Brocade, A10 Both Declare Victories In Ongoing Intellectual Property Lawsuit


Brocade and A10 Networks both claimed victories in the latest chapter of Brocade's lawsuit against A10 over alleged patent and copyright infringements.

Brocade on Friday said in a statement that the San Jose Federal Court confirmed a $60 million damages verdict against A10 Networks and granted Brocade a permanent injunction preventing A10 from selling its AX Series line of load balancers that include features infringing on Brocade's patents.

A10, on the other hand, on Friday said in a statement the court granted A10's motion for a new trial on patent damages and rejected Brocade's request for a broad injunction on the basis that it "overreaches."

 

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Instead, the court agreed to a narrowly tailored injunction against certain products, A10 said.

The ruling comes after the court in August ordered A10 Networks and its CEO Lee Chen to pay punitive damages of $112 million to Brocade after a jury ruled that A10 infringed upon Brocade's intellectual property and engaged in unfair competition.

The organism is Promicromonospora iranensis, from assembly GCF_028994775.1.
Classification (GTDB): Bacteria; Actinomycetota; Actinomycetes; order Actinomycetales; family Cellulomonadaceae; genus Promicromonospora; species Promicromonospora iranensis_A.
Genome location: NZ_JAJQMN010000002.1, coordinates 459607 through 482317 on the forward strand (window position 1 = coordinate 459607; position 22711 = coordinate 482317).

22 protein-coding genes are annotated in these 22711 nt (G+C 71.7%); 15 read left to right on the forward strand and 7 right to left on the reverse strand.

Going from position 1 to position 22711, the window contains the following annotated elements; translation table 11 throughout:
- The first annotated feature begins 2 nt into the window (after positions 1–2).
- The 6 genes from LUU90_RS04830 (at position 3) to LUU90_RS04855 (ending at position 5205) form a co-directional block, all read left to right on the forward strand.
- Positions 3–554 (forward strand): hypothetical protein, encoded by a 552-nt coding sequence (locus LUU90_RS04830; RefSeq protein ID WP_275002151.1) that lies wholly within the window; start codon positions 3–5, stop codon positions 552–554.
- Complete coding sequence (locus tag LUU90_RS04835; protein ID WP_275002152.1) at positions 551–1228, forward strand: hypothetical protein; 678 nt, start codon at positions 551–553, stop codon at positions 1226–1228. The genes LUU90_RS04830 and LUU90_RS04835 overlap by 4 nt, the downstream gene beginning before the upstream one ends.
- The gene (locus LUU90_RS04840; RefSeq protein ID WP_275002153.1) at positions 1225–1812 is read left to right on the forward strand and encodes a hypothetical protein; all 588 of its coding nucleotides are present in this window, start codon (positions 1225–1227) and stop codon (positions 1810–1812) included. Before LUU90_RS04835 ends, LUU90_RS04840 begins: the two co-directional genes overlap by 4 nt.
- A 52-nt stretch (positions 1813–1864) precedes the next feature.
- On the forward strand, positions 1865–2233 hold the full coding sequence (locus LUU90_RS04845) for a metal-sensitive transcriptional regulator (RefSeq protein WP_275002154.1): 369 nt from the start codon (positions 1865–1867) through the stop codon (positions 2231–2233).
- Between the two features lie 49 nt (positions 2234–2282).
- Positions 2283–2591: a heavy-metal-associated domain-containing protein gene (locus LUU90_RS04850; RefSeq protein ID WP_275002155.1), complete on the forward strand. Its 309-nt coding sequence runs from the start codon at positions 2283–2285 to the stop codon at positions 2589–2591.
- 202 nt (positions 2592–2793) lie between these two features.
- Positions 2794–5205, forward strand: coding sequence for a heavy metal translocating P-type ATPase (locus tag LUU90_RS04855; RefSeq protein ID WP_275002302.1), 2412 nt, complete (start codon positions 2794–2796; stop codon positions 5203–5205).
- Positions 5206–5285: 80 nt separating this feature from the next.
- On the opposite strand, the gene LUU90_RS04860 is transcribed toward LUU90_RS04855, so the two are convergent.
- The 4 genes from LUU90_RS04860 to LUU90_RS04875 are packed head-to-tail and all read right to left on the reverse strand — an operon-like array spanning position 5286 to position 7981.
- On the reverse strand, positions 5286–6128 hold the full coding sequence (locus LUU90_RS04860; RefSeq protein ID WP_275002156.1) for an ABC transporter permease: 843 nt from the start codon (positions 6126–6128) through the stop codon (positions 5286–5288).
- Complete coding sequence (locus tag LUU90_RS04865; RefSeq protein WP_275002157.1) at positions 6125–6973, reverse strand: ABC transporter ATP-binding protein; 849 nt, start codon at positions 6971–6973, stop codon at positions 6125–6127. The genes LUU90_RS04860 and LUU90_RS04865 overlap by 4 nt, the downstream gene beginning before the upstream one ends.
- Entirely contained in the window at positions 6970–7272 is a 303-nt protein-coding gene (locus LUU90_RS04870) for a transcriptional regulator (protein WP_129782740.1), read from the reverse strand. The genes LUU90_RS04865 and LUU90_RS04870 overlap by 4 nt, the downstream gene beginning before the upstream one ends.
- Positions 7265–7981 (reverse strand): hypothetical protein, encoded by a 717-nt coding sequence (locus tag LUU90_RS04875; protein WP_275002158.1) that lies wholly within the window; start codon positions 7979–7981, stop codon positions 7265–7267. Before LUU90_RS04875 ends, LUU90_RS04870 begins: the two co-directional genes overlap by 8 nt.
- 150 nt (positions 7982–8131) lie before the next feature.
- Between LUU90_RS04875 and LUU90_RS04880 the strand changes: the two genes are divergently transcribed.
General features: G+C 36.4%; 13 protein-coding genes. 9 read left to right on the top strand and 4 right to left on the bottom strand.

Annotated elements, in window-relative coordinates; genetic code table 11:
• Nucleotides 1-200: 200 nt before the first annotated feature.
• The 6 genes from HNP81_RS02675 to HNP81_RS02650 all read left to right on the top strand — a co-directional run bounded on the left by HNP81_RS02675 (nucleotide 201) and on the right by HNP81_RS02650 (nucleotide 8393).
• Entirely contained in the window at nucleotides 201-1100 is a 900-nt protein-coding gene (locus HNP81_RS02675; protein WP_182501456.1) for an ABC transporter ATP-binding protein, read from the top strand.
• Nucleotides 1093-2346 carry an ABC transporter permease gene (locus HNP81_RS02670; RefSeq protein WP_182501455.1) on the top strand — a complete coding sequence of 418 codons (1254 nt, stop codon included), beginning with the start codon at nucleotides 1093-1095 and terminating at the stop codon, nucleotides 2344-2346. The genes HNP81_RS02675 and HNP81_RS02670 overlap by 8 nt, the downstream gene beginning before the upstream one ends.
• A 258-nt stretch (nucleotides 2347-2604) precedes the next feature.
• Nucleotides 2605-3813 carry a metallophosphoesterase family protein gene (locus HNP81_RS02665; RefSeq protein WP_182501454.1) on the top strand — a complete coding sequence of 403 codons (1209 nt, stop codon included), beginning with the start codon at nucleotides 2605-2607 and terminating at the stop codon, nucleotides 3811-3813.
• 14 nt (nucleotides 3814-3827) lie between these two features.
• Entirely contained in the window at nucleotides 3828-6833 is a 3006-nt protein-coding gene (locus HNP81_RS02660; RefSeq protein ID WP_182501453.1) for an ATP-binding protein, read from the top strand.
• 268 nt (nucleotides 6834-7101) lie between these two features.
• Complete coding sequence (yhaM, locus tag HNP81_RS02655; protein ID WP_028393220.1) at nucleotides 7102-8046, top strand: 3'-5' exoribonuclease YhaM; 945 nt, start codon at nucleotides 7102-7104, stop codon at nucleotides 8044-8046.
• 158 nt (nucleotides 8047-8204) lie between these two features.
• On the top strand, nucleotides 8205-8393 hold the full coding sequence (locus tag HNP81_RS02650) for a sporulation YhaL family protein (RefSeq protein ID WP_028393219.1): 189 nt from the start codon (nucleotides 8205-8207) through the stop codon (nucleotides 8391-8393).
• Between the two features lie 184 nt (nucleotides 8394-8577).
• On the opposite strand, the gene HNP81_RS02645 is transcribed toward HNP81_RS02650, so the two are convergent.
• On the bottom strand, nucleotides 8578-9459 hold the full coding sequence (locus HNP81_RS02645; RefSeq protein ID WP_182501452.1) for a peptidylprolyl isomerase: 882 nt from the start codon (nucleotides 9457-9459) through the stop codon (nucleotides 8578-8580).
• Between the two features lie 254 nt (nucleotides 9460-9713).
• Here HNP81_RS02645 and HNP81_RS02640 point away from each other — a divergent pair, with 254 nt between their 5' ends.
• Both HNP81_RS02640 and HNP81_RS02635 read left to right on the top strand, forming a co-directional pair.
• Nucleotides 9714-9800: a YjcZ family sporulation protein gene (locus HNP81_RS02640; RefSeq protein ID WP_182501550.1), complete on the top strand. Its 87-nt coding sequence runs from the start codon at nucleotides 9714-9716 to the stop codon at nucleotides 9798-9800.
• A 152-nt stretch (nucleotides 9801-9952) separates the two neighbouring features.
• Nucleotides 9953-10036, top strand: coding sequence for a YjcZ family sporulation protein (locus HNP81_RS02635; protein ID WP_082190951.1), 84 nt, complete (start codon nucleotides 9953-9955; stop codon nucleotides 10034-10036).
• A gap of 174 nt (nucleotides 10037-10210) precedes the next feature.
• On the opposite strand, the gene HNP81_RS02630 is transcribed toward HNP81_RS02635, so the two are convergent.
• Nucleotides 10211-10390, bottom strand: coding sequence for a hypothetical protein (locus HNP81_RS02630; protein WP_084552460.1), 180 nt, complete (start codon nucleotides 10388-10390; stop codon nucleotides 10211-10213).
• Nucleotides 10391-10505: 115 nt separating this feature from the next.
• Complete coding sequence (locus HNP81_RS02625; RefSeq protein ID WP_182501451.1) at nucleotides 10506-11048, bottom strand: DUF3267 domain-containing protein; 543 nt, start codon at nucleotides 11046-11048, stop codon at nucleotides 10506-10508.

In addition to finding that A10 infringed on three Brocade patents, the jury also found in favor of Brocade on unfair competition charges, specifically that A10's Chen had directly recruited an engineer to work simultaneously at both A10 and Foundry -- which in 2008 was acquired by Brocade -- thus violating that engineer's Foundry work agreement.

The court, in its Thursday ruling, found that A10 should be enjoined from selling AX series devices that include software and hardware, which the jury in August found infringing on Brocade's patents.

"If, as A10's experts asserted at trial, A10 can design around the infringing features, A10 may continue to sell the AX series without the infringing software, and the public may continue to enjoy the non-infringing features of the product. If A10 cannot design around the infringing features and loses market share as a result, the patented software and hardware are more essential to the product than A10 predicts, and A10 has no entitlement to continue infringement of Brocade's patents only to ensure that A10 remains competitive. Regardless of the outcome, Brocade's exclusive rights to the claims in its patents that it proved A10 infringed are protected," the judge wrote in his ruling.

A Brocade spokesperson told CRN that the judge Thursday confirmed the $60 million in liabilities related to copyright infringement the jury had found in the August judgment despite a move by A10 to vacate that judgment.

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